Enterprises Must Go All-In to Maximize Cloud Benefits

February 19, 2016

By Christopher Mohr - Contributing Writer

When technology improves beyond a certain stage, it results in something being done not only differently or better, but also with totally different methods.  For example, we didn’t graduate to faster and bigger floppy disks when hard drives went from megabytes to gigabytes. Instead, we abandoned floppies altogether and memory sticks became the preferred method of toting data around between computers.

According to one source, a similar problem is happening with many enterprises when it comes to virtual desktop infrastructure (VDI) installations. As its name suggests, VDI is supposed to liberate IT departments from worrying about building physical infrastructure to deploy it. Yet many IT departments spend considerable time building infrastructure for it, attempting to deploy a technology that is at its best in the cloud, with very un-cloud-like techniques.

This deprives enterprises of the agility that the cloud has to offer. Modern businesses should examine their needs first and choose the technology that best satisfies those needs—not the other way around. Since such needs change quickly, technology has to allow the tools enterprises use to change with it and much faster than it did in the ‘old’ days. It does no good to purchase tools if you don’t use them, or if they aren’t right for the job.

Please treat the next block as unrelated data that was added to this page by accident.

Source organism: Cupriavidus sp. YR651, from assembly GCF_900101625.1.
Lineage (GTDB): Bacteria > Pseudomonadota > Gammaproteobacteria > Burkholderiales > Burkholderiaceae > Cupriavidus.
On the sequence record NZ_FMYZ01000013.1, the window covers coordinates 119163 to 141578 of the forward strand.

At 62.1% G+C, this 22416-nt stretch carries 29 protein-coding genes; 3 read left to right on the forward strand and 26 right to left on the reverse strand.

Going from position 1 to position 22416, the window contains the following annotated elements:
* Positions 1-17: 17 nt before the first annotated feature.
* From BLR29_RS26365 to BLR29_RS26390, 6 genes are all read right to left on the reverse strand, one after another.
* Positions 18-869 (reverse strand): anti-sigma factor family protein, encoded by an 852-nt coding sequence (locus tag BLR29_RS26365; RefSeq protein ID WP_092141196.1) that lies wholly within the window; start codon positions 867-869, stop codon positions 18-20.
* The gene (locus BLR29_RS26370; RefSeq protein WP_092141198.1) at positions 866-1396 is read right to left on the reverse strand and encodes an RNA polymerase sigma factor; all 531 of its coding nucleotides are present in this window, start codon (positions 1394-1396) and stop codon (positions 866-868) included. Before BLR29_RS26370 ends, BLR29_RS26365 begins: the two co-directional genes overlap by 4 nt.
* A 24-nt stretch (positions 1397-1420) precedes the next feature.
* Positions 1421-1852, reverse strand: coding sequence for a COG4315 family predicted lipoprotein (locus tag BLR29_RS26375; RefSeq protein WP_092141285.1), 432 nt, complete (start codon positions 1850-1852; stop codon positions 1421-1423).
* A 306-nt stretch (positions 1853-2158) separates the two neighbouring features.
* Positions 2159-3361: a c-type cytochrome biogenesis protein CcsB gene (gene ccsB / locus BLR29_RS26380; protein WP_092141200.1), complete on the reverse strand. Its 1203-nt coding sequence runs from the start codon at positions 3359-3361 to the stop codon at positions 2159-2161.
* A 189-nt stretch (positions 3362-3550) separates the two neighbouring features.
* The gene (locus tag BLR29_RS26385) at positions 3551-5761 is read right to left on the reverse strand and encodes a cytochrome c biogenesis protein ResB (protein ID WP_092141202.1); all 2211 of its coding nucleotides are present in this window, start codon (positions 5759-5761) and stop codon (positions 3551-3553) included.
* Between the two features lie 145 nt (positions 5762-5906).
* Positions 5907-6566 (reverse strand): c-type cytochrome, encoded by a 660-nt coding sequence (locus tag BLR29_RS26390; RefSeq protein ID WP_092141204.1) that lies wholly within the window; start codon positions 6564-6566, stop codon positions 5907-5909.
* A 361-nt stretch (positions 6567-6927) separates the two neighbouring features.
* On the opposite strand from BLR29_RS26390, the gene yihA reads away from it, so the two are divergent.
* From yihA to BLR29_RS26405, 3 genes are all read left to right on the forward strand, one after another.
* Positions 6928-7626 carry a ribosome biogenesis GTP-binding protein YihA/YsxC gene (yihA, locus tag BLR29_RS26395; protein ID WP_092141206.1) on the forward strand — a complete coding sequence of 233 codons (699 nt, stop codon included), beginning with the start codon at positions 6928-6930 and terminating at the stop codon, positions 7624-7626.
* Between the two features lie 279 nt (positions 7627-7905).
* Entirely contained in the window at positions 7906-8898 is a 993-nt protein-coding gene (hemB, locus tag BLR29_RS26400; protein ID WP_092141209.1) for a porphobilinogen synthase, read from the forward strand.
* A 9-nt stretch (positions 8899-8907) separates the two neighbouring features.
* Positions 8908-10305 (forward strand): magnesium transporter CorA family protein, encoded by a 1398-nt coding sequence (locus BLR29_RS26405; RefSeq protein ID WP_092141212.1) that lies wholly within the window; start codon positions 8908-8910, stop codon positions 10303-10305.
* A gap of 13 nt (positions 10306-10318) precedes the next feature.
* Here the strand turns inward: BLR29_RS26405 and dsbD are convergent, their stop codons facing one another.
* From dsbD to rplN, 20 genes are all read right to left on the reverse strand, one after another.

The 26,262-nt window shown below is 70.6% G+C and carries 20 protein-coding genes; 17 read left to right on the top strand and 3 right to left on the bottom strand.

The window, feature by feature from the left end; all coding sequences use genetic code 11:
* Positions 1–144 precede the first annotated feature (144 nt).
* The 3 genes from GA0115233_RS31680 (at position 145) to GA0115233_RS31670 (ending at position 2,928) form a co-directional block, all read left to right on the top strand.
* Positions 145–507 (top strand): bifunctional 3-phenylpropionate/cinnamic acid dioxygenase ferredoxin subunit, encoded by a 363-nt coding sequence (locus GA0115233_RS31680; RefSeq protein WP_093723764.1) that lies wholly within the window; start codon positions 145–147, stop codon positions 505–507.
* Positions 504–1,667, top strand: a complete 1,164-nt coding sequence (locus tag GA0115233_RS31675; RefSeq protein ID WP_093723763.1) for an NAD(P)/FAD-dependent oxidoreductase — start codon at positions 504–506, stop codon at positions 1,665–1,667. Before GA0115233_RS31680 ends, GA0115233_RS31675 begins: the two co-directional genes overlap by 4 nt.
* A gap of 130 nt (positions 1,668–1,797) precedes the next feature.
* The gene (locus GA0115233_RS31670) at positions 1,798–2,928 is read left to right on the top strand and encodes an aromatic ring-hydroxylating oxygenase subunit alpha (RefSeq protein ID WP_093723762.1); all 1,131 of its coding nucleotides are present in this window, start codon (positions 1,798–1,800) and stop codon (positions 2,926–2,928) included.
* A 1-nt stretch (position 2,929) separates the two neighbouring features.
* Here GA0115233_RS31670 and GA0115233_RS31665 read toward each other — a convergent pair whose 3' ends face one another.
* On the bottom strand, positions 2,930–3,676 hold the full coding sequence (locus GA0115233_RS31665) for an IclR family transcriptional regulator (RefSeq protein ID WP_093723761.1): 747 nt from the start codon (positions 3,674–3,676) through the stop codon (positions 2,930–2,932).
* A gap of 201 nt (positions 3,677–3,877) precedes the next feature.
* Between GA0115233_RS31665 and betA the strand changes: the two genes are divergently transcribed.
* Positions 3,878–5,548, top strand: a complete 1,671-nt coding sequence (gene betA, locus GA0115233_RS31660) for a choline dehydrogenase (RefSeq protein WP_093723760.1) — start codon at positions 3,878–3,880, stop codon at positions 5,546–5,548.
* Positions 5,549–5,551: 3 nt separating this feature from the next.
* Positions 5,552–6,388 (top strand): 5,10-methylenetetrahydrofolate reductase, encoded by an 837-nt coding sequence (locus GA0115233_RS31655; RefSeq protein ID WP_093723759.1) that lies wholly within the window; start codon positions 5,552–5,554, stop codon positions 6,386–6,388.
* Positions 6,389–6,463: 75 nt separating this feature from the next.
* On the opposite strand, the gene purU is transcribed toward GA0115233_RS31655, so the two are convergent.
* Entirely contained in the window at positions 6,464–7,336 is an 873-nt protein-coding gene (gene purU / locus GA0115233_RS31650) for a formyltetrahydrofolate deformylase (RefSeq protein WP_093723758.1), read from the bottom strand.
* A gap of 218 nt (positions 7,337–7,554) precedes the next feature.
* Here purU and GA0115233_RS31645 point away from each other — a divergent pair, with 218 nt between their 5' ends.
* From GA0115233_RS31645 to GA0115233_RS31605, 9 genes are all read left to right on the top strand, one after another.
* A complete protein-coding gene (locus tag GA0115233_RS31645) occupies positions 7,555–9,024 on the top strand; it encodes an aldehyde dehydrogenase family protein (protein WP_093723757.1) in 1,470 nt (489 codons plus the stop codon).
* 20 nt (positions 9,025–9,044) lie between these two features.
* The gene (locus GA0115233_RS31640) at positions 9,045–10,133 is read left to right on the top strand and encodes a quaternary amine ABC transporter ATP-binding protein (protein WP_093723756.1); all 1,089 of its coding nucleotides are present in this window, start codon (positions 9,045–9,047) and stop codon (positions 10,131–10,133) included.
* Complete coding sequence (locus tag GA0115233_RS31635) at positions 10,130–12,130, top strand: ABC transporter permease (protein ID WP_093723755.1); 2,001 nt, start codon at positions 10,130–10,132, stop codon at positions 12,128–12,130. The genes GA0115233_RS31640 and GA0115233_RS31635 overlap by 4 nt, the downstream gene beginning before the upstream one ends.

One significant trend in enterprise IT is a movement towards simpler systems that are both vendor and platform agnostic. These solutions focus on more critical needs and another benefit that clouds offer. When you use software as a service, you can do so in a pay as you go format that gives an IT department the flexibility to change the software it uses as its needs change. You aren’t married to a particular hardware platform, because either the hardware has become more generic, or software is handling some of that capability now. It means fewer integration issues trying to get all these disparate components and hardware to work together.

These changes are signs of an IT world that does not simply take the old ways of doing things and do them faster. IT is changing completely from an environment that was once committed to specific platforms to cloud technology that is more flexible and that finally adapts to business needs. 

Edited by Maurice Nagle